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Last updated: 23/07/2020 | Estimated Reading Time: 5 minutes

Debt relief orders (DROs) explained

One option you have when you cannot afford to pay back your debts is a Debt Relief Order (DRO). While you have a DRO, you don’t have to pay anything towards the debt included in the DRO. After the DRO period ends, your debts will be written off and you won’t have to pay them. But a DRO won’t cover every type of debt you might owe, and there are a set of criteria which must apply to you for you to be eligible for a DRO. Find out more below.

In This Guide:

Am I eligible for a DRO?

If the following situations apply to you then you may be eligible for a DRO:

  • You’re on a low income which means you cannot afford to pay your debts
  • You owe debts of £20,000 or less
  • You are not a homeowner
  • After paying your utility bills, tax, national insurance and household expenses, you only have £50 or less left over each month
  • Your assets (the value of any things you own and your savings) are worth less than £1,000
  • You haven’t had a DRO in the last 6 years and you aren’t involved in any other debt relief actions such as an individual voluntary arrangement or bankruptcy
  • You have worked, lived or owned property in England or Wales in the past 3 years

How do I apply for a DRO?

You cannot apply for a DRO yourself - you must go to a DRO advisor (an approved intermediary) who will help you submit your application. You can ask them any questions, discuss if a DRO is right for you and check your eligibility. Once you have completed the application together your debt advisor will send it to the official receiver.

It costs £90 to apply for a DRO but if this is something you cannot afford, there are charities which offer grants to help you pay this fee.

If your DRO is granted, your official receiver will let you know if you’ve been successful. They will also inform all your creditors that a DRO is in place and that they cannot ask you, or force you, to make any payments to them.

Are there any important declarations I must make to my debt advisor?

Any financial activity two years before your application may influence your DRO application. It is possible that your DRO may be refused if you have:

  • Given away anything you own
  • Focused on paying a certain creditor over another e.g. a relative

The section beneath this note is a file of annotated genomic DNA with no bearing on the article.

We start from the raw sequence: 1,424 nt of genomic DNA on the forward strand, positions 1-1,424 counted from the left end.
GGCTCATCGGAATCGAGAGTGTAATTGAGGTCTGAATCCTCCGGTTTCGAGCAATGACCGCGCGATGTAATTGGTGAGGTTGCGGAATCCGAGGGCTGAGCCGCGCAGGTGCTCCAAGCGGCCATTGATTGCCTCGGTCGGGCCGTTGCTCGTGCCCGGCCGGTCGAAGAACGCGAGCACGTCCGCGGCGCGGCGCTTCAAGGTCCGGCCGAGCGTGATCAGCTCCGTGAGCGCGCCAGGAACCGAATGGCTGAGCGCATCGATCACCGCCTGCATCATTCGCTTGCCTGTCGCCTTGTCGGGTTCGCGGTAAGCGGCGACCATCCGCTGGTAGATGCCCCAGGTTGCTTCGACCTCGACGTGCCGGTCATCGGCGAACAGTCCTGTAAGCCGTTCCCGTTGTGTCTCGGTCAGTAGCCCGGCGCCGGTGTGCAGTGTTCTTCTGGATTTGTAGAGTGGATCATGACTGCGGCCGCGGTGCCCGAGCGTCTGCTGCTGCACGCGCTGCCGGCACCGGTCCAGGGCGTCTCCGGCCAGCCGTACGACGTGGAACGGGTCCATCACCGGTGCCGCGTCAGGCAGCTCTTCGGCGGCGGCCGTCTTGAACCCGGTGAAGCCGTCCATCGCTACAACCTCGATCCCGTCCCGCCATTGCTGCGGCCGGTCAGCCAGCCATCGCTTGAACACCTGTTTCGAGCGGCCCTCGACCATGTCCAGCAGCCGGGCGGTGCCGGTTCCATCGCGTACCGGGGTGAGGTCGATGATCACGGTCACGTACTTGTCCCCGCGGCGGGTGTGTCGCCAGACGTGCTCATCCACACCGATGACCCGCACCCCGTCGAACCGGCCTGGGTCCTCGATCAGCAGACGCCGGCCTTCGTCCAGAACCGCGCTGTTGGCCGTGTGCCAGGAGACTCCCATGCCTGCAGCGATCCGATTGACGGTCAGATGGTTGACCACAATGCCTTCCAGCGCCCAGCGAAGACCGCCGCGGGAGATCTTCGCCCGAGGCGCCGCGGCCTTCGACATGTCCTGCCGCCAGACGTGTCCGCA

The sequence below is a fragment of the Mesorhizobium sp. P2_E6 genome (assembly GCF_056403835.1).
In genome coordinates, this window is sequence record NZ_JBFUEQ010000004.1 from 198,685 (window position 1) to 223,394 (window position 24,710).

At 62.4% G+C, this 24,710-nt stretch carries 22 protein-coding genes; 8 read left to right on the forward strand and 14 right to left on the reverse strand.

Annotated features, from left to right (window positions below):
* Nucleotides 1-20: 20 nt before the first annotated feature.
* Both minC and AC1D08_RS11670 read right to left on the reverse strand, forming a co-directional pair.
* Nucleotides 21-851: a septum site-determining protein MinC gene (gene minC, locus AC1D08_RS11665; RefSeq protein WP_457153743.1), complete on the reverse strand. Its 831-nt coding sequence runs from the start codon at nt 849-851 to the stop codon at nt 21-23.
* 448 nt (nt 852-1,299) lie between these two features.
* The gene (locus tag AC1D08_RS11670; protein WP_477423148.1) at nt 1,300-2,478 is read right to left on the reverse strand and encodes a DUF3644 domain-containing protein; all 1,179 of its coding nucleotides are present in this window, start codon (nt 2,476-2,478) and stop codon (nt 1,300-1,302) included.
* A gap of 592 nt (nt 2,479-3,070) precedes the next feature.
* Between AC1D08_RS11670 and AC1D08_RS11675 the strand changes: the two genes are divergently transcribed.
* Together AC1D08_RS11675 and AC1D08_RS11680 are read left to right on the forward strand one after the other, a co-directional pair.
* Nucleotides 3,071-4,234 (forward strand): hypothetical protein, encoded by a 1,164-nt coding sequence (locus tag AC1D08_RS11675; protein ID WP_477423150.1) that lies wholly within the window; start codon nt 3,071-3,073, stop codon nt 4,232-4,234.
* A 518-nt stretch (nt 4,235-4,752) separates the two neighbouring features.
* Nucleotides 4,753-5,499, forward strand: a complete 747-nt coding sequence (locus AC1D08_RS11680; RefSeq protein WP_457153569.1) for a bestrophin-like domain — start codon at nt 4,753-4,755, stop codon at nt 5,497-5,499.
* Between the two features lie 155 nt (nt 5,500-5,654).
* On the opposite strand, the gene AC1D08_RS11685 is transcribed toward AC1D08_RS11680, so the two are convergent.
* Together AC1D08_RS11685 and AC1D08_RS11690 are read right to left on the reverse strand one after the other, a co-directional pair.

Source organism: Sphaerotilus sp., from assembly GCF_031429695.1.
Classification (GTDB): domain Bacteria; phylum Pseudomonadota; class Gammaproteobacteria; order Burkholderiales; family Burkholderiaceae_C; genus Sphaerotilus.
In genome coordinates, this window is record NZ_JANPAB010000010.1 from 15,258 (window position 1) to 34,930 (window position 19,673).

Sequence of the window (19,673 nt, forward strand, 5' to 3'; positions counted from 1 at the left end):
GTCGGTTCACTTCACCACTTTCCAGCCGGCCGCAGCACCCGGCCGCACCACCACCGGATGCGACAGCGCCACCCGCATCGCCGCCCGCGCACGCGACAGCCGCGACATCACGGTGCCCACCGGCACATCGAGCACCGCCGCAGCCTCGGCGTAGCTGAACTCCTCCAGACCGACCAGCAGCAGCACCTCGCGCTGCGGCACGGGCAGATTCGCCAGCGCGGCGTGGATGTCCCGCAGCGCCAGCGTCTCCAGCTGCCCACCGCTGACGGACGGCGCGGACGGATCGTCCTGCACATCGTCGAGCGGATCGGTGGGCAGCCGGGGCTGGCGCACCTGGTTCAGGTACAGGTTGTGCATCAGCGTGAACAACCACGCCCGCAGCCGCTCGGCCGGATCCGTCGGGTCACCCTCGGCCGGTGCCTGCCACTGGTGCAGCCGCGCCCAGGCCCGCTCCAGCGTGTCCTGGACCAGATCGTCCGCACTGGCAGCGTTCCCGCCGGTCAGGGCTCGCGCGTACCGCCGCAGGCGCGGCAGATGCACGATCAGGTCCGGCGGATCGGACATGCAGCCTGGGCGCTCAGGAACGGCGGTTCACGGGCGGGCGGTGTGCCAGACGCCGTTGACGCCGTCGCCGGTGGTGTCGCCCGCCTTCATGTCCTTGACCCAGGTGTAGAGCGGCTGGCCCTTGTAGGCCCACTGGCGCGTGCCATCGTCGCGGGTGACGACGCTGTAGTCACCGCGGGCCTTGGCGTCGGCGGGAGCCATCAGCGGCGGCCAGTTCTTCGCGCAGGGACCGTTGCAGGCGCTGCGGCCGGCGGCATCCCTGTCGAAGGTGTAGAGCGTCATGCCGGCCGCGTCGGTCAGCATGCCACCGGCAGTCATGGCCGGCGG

• Sold any of your belongings for less than they were worth

What kind of debt does a DRO include?

Not all types of debt qualify to be covered by a DRO. A DRO will cover:

  • Credit card debt (including overdraft and loans)
  • Benefits overpayments
  • Business debt
  • Late payments for rent, council and income tax and utility and telephone bills
  • Buy now-pay later agreements
  • Hire purchase and conditional sale agreements

You must continue to pay your rent and household bills while you have a DRO. The debts that a DRO will not involve include:

  • Child maintenance payments
  • Student loans
  • Budgeting and crisis loans from the Social Fund
  • Unpaid TV license payments
  • Debts against one of your assets
  • Drug offence fines
  • Fines issued by a court
  • Compensation for death and injury
  • Debts incurred after the DRO has started

Debt that you build up after the DRO has been issued may lead to a bankruptcy order or prosecution if you run up debt without informing your creditor about your DRO.

Although most debts are written off at the end of the DRO period, any debt you have obtained through fraud, you will have to continue paying after the DRO has finished.

Are there any restrictions whilst I have a DRO?

Most of the rules you need to follow whilst under a DRO involve informing your creditor of any changes in your financial situation. You must not:

  • Become the director of a company
  • Borrow more than £500 without informing the lender of your DRO
  • Form, manage or promote a company without permission from a court
  • Manage a business without informing colleagues and clients about your DRO
  • Open a bank account without telling the bank about your DRO

If your finances recover and you become able to pay back some (or all) of the debt covered by your DRO, your DRO can be revoked. If you break any of the restrictions or do not follow the guidelines set out by your Official Receiver, then your DRO can also be cancelled.

Although these restrictions usually only last the time period for which you have a DRO, they can be extended for up to 15 years in special circumstances. If you are at fault for your financial situation or you have been irresponsible or dishonest about anything to do with your DRO, the restrictions can be extended.

How do I know if a DRO is right for me?

The best thing you can do is discuss it with your authorised debt advisor. Although a DRO can get rid of your debt it can also have a negative impact on your credit score. The DRO stays on your credit profile for 6 years which means you are more likely to be refused credit for important payments in the future such as mortgage payments.

The restrictions can have an impact on your lifestyle, especially if you were involved in managing, directing or promoting a company. It is important to know that if any of your debts were created by hire purchases then you will probably have to give these items back.